Progress on the cable front…

I know it’s not anyone’s idea of fun to monitor gigantic specs; I certainly don’t do so.  I  think the following tidbit, while public information, has not been noticed by people.

The cable data spec (DOCSIS) has an engineering change in progress to allow the control of buffering in cable modems that was published early this year.  This will allow operators to at least mitigate (reduce) bufferbloat by setting the buffering to something related to the provisioned bandwidth, rather than the current state of buffering, which is either a) whatever size RAM happened to be available in the device, or b) is sized to be the (invalid) BDP “rule of thumb” for the maximum possible bandwidth that hardware might ever be used in (resulting in greatly overbuffered devices when used by most people at the typical bandwidths (e.g. 10Mbps service with a DOCSIS 3 modem capable of 100Mbps). The feature is called “buffer control” for those who want to dig into the specs.

As a concrete example, this might allow the modem I happen to have to have its worse case latency reduced from the 1.2 seconds I observed at 20Mbps to of order 100ms.  This isn’t perfect, but it’s a whole lot better indeed.  To really solve the problem to get latencies under load where they could be, we’ll need real AQM that can work in this environment, which is more of a challenge as noted for reasons elsewhere in this blog. I have no information as to whether any deployed cable modems will ever see new firmware to support this addition to the DOCSIS specification.

I gather than new cable modems that support this change to the DOCSIS spec will be in the market by late this year; but note that deploying the support elsewhere in ISP’s networks to configure them will take more time, and probably won’t happen until next year.

I have no information of if there are similar changes underway to modify the other widespread broadband technologies (e.g. DSL and fiber).

It is a good start to getting things fixed :-).  Hopefully the market will now help to spread such mitigation steps in the industry.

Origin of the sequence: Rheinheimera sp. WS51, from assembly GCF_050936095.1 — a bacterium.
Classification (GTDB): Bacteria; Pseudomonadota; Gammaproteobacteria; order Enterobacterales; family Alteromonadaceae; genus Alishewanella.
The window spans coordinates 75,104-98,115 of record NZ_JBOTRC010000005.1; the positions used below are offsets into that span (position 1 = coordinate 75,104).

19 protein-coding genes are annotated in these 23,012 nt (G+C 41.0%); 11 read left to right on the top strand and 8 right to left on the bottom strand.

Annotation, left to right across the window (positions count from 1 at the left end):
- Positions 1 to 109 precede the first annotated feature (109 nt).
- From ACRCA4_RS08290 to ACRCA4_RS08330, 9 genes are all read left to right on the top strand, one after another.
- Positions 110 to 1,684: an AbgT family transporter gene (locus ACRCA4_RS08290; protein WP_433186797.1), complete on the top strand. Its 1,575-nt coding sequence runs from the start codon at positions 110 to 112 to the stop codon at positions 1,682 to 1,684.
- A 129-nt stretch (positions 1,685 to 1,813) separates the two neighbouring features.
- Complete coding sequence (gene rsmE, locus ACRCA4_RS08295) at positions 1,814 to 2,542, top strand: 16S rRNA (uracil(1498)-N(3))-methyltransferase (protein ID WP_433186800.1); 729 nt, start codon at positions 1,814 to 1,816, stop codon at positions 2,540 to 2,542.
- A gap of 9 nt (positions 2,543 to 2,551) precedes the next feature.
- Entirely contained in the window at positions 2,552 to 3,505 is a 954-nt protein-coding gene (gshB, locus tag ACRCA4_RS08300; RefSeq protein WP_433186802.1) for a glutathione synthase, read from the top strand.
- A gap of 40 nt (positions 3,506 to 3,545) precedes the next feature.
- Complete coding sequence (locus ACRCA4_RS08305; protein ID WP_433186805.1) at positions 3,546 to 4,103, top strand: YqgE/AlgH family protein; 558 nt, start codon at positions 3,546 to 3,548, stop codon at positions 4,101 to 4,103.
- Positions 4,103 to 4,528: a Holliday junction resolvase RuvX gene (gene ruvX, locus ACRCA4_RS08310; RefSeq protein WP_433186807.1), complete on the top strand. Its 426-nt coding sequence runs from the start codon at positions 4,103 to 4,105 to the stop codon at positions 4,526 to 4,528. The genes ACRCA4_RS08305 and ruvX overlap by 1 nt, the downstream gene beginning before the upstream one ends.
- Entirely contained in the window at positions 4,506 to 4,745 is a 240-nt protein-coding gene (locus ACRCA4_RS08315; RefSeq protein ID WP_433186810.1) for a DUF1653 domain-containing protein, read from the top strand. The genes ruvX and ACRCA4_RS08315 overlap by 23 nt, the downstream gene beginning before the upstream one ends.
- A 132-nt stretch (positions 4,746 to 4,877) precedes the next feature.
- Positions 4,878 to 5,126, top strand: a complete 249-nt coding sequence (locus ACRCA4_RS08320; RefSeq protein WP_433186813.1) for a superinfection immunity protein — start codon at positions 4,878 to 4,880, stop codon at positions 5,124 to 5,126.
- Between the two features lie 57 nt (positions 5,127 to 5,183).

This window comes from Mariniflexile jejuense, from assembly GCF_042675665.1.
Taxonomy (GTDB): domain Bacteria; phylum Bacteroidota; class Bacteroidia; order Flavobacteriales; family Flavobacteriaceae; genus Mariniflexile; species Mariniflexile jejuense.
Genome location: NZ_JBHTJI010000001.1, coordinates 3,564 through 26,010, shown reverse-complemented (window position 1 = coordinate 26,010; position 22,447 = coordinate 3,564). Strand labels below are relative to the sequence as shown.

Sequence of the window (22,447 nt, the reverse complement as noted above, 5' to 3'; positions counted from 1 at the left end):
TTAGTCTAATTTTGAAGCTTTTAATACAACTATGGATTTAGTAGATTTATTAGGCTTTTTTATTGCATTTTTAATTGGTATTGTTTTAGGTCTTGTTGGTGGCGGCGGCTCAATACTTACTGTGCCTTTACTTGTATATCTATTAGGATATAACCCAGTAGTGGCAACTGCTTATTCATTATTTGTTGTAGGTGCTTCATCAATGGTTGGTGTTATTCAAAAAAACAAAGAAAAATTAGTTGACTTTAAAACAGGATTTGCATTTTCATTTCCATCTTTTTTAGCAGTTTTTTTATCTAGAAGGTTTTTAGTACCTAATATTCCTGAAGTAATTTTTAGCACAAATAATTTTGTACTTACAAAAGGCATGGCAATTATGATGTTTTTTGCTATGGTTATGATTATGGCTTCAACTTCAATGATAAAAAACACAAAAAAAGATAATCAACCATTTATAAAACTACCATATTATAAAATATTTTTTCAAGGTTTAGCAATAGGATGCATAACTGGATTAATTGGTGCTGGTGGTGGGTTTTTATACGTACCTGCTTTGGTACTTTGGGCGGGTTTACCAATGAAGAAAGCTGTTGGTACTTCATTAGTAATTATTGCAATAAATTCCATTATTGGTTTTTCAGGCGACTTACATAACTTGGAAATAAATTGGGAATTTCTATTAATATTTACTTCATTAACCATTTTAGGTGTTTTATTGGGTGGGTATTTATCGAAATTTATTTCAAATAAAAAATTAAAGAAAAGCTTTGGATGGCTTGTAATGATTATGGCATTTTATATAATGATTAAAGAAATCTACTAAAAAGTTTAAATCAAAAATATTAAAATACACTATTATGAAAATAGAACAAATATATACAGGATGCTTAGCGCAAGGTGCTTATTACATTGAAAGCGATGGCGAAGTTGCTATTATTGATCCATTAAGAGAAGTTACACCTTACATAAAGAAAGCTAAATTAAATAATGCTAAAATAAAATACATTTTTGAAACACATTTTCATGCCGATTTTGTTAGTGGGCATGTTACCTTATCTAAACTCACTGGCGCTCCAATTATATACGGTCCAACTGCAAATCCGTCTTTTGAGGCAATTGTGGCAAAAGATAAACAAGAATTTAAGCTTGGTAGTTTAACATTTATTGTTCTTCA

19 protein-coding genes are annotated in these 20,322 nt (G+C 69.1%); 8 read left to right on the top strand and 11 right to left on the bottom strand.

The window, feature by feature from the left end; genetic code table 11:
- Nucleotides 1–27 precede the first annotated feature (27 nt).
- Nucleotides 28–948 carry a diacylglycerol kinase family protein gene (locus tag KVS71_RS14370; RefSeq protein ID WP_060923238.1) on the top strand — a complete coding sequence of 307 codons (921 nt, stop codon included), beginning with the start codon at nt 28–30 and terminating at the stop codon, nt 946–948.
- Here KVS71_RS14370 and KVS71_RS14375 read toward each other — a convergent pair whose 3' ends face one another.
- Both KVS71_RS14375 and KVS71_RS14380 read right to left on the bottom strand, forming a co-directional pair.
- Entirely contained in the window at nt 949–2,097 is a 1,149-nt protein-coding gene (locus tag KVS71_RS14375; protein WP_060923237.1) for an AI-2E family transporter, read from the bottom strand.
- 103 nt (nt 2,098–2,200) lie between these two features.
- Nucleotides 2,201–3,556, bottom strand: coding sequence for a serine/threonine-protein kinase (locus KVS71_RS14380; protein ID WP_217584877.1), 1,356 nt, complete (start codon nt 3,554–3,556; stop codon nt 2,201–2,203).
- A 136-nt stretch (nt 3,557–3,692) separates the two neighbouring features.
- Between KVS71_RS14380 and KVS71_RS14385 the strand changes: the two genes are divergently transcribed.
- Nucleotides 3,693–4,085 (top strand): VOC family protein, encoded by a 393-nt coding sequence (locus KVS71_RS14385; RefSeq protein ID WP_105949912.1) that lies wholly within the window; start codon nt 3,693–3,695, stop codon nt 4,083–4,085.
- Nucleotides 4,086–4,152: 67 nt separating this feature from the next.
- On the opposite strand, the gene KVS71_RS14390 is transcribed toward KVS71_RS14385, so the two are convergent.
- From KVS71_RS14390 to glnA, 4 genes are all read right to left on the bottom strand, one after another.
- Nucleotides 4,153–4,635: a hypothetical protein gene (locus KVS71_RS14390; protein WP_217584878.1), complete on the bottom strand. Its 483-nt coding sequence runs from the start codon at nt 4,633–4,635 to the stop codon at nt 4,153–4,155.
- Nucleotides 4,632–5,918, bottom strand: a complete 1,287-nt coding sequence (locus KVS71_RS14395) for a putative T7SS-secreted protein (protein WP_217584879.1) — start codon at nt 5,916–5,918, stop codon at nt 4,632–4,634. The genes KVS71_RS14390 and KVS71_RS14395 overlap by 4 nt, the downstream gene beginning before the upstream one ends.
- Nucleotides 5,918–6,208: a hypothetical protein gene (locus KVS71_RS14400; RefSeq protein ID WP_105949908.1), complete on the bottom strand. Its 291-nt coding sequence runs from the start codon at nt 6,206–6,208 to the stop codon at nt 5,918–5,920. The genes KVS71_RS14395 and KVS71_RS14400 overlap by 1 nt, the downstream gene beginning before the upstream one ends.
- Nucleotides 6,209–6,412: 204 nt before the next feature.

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2 Responses to “Progress on the cable front…”

  1. gerg Says:

    I’m excited that you’re bringing some attention to this problem. But it’s grating to see the repeated assertion that nobody’s noticed this problem for years. People have been complaining and working around it with traffic shaping and other hacks for at least 10 years, probably more. It’s almost as if there’s a secret cabal running the Internet who listen to names like Vint, Van, and, er, Jim.

    • gettys Says:

      Individuals had noted individual problems. The Netalyzr data pretty definitively shows all of the broadband gear is in bad shape. That our operating systems also have problems (in multiple locations) is also went pretty unappreciated.

      But indeed, with the exception of some of the details about the fact that slow start and congestion avoidance were also badly damaged by the size of the buffers, someone, somewhere had noticed the different aspects of the elephant. It’s the size and shape of the overall beast that’s much more serious than I think most had realized.

      As the article points out in the introduction:

      “This article does not claim to be the first to identify the problems of excessive buffering, but is instead intended to create a wider understanding of the pervasive problem and to give a call to action.”

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